Stakeholders Highlight Importance of Virile Transport, Logistic System To Food Security

By Babajide Okeowo

As the fear of food insecurity intensifies and Nigeria moves towards building a resilient food system, stakeholders in the  Supply Chain industry have highlighted the importance of a virile transport and logistics industry to this drive.

Speaking at the Public Presentation of the Nigerian Logistics and Supply Chain Industry 2022 Report and 11th Fellowship Investiture and Membership Induction Ceremony, they opined that Nigeria must build high resilience to supply chain disruption to avert food insecurity.

According to Prof Samuel Adewunmi, a Professor of Transport, Environment and Logistics at the School of Transport and Logistics, Lagos State University, Ojo, there are many areas in the country that are in the surplus of agricultural products but unable to move the product to where they are required.

“There are several issues causing disruption including transportation and logistics. As of today, many areas are in possession of a surplus of agricultural materials but unable to bring them to where they are needed.

How do we build a robust resilient system that even when these disruptions come, we will be able to rise up and continue on our way? We cannot assume that in the present world that we are in that disruptions won’t come

Supply chain and logistics is a very recent field here in Nigeria and in Africa generally, recently when Bill Gates came here, he wanted to distribute drugs, and he discovered that there are few logistics experts, he then came to LASU at the African Resource Center to say, okay, let’s start training people” he pointed out.

On his part, Dr Obiora Madu, Director General of the African Centre for Supply Chain (ACSC), and CEO of Multimix Group disclosed that there is a need to create resilience as our supply chain has been problematic prior to now.

“Creating resilience is actually strengthening your supply chain. That’s what it means. Before COVID-19, our supply chain was already problematic. Then COVID came and exposed it more.

So, the point is that if you know the quantity of perishable foods in Nigeria every year either because they were unable to get to where they will be sold or lack of supply chain logistics and all that.

So, the issue is that until we pay attention to the supply chain and build the necessary infrastructure, hunger is looming.

You saw the graph that the keynote speakers showed that every year more people are entering into the insecure people as far as the food supply is concerned, it is difficult.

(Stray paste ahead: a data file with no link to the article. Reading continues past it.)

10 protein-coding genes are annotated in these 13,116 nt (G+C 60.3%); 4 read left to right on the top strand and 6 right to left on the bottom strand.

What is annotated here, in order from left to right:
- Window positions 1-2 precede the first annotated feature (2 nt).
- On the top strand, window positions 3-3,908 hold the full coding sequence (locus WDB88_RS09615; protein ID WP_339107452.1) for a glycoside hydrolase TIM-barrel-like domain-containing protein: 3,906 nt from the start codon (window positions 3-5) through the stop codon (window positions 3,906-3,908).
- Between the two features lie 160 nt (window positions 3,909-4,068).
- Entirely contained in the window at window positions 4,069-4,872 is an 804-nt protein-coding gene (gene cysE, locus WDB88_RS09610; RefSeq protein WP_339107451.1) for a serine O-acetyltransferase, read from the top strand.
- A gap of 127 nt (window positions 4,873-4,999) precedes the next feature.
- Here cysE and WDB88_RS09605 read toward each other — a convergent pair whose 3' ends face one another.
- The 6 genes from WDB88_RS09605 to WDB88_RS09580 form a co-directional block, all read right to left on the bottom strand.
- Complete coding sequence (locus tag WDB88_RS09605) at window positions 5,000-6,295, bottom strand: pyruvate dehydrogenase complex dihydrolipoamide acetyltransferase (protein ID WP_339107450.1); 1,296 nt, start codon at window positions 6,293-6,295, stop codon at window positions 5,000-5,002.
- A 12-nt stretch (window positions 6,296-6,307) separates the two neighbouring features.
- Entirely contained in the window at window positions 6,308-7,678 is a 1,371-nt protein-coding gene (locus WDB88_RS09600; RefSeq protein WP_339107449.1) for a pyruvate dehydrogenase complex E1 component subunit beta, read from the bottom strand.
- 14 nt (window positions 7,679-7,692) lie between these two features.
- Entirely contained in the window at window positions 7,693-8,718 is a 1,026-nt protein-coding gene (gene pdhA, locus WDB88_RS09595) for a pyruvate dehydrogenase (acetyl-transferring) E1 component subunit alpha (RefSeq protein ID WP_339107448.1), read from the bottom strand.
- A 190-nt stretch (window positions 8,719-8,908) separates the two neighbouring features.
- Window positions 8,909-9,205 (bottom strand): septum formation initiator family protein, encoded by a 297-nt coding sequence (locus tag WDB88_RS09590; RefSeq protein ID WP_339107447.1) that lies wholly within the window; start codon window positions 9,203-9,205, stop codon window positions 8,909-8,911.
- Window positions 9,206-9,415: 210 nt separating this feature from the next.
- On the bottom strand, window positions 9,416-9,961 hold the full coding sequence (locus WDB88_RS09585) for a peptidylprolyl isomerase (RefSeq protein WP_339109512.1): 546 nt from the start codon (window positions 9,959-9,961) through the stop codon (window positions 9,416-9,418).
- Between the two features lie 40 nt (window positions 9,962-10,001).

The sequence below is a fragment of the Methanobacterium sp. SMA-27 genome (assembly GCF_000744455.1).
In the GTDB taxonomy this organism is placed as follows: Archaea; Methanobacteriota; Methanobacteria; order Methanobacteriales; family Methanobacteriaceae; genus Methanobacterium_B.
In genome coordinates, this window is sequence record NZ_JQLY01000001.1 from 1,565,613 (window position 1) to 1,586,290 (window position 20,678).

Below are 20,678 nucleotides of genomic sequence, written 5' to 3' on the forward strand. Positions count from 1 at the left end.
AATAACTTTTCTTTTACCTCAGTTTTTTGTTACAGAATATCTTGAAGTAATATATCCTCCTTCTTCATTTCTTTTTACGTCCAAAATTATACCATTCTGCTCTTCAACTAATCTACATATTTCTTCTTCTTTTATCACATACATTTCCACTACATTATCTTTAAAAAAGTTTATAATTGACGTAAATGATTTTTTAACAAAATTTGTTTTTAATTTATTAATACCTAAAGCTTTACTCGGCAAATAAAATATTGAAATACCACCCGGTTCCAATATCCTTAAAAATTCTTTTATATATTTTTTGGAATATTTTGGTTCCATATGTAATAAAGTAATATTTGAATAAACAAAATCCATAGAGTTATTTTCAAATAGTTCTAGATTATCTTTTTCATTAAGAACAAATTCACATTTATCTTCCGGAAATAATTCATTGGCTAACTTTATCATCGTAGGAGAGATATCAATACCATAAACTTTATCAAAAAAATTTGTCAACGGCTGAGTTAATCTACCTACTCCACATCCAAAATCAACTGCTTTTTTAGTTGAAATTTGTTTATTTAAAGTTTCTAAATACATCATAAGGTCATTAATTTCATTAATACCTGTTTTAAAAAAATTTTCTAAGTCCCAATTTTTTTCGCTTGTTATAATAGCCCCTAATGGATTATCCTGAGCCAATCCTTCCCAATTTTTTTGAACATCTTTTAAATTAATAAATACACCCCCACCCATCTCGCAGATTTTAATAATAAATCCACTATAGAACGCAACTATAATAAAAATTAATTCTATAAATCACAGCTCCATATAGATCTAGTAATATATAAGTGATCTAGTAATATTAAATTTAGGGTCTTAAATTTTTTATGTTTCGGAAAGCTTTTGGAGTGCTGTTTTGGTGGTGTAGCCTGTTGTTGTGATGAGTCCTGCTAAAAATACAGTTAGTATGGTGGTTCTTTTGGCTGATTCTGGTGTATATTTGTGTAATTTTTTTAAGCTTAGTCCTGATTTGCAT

I think the people who are in charge need to understand because until they understand, then they can do something about it.

The good thing is that we are aware of those problems, we are aware of the critical or let’s say very concrete steps that must be taken.

We know the issue with the access to transportation, talking about how to do that transportation, getting the right access.

The disruption that’s happening in Nigeria is much greater than what is happening in Ukraine and Russia.

Look, we don’t have the infrastructure. As far as the supply chain is concerned, forget about infrastructure. As you see is individual efforts in a difficult environment. So really this Ministry of Transportation should actually be Ministry Of Supply Chain so that we can move away from this emphasis on transportation.

But even the transportation, where are the roads, there is no multi-modal mode of transportation.

Look, we have inland waterways, which is a good one, that will do quite a lot. I mean inland waterways because it is recognized in the ecosystem as part of international trade.

We are not taking advantage of our position to do cargo for land-locked countries. So, we don’t realize what we start to gain from the supply chain.

We should have been the hub for West and Central Africa, but we’re nowhere, we’re nowhere to be found” he lamented.

Similarly, Dr Innocent Okuku, Vice President West African Fertilizer Association (WAFA) noted that food security is extremely important for every population.

“For example, today it’s reported that Nigeria has got over 35 million individuals that are food insecure in only 28 states.

Unfortunately, you cannot be food secure if you don’t have an efficient supply chain system in place.

It is all about the farmer producing the food and those who require the food being able to access them, as in the market where the consumers will get them from, all of that is a supply chain function.

So, without an effective supply chain, we cannot even produce” he pointed out.

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